New Law for Texas Teen Tanners

By: Heather Sahr Email
By: Heather Sahr Email

SHERMAN, TX--Effective January 1, 2010, anyone under the age of sixteen and a half can no longer set foot in a Texas tanning bed. Anyone under eighteen needs written approval from a parent if they want to tan.

This new law is meant to protect young people who may not know some of the risks associated with tanning. However, some parents and lawmakers are saying this issue doesn't need to be handled by the government.

Tanning salon owner, Debbie Hargesheimer isn't naiïve to the fact that too much tanning can be detrimental to teens. But she says education and moderation are the keys to keeping them safe.

"It's kind of sad that we're stepping back, instead of stepping forward,” Hargesheimer said. “You know we're not teaching these kids how to come to a licensed facility that has been Smart Tan Certified where we can teach them how to tan in moderation, and that's the main word is moderations."

Smart Tan Certification, and several laws already in place by the state of Texas were enacted to help regulate tanning time, and frequency. But some say too many regulations can take away from the roles parents should play.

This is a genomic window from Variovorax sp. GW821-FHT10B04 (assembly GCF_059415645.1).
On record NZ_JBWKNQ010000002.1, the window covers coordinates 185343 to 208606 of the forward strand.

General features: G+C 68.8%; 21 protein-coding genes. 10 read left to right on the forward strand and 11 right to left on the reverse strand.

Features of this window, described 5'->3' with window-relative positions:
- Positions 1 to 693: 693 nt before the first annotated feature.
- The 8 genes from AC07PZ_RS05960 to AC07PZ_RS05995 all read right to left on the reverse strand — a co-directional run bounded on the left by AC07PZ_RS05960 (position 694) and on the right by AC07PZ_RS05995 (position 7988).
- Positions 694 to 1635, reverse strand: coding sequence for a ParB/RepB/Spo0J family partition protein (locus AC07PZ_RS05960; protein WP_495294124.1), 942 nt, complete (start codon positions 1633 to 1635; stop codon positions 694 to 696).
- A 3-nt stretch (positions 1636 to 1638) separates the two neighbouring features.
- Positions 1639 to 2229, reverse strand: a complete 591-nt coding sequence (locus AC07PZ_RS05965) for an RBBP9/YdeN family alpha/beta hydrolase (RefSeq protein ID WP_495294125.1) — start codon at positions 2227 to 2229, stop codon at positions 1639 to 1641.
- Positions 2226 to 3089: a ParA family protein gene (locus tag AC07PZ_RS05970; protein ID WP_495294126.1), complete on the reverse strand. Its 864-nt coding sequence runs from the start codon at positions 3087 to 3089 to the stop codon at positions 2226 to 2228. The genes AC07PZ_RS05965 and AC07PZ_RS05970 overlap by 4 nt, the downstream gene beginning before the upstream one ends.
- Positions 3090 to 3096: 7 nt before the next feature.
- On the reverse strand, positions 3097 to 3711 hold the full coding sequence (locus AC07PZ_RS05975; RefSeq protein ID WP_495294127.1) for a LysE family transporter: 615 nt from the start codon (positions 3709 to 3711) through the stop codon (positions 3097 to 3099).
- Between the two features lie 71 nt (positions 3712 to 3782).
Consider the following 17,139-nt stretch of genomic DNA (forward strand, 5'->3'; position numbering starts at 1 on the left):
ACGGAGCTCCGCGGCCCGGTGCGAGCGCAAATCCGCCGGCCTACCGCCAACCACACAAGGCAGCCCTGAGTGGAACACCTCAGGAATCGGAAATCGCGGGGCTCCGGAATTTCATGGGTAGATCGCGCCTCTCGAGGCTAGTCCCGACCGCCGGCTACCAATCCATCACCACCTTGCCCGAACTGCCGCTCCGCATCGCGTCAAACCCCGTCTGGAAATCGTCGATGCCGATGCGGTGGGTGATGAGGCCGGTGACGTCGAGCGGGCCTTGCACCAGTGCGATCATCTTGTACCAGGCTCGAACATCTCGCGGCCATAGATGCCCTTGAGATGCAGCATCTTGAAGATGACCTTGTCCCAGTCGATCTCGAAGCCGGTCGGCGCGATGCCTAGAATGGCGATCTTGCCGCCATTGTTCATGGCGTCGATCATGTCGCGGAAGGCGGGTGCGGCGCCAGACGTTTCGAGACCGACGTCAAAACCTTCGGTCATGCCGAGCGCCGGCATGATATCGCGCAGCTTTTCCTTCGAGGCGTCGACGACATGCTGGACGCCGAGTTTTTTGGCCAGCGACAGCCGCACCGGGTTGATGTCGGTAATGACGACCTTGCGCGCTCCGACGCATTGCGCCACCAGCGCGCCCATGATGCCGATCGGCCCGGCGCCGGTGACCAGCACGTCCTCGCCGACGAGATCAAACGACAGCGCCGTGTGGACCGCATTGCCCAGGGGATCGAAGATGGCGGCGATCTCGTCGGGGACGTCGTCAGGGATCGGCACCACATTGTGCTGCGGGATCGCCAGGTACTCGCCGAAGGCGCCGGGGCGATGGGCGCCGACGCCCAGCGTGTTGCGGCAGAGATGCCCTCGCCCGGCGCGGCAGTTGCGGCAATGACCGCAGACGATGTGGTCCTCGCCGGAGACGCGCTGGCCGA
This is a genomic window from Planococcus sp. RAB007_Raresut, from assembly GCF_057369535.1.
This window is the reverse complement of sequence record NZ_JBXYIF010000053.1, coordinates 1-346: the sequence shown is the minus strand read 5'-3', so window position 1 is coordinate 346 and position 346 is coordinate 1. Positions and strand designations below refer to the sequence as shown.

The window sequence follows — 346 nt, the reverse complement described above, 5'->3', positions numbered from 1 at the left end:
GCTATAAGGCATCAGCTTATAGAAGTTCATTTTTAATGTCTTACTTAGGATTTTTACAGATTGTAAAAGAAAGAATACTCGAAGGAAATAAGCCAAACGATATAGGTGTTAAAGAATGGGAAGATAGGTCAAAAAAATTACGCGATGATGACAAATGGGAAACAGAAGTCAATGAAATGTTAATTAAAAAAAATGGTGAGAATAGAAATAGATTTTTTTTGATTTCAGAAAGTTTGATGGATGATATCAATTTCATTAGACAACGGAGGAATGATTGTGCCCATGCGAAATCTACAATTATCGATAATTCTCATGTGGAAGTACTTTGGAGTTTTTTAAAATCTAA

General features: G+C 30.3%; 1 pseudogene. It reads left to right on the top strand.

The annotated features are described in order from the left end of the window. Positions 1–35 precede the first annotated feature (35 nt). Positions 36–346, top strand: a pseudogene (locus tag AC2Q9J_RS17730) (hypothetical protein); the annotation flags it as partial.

Hargesheimer is the owner of Ja Makin Me Tan, in Sherman, but she's also a mother.

"I just feel sad that we're not able to teach the kids,” she said, “and senators are actually telling the parents that they can't even have a say so in it."

State representative, and author of the bill that became the law to ban teen tanning, Burt Soloman, was passionate about making a connection between the legal smoking age, and those who should be able to tan, citing that both could lead to cancer.

Congressman Ralph Hall disagrees with the new law, and says he hopes this topic never becomes a federal issue, because some things should be left in the hands of parents.

"I don't think you need any legislation either in the state or in the federal government telling mothers and dads how to treat their sixteen year old,” Hall said. “I think that's up to the family. I'm against anything that silly."

Ja Makin Me Tan won't really be affected by the new law, Hargesheimer said, because most people who tan aren't in that age bracket. It's more the principal of the government trying to run her business that makes her uneasy.

This version of the law is strict by some standards, but Solomon's original draft would have required a doctor's note for anyone under 18 to go tanning.

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Comments are posted from viewers like you and do not always reflect the views of this station.
  • by nonya Location: amelia on Mar 16, 2011 at 09:29 AM
    wow yall are so dumb... the UVA lights are more intisnce then the sun..
  • by dj Location: texas on Feb 4, 2010 at 07:15 AM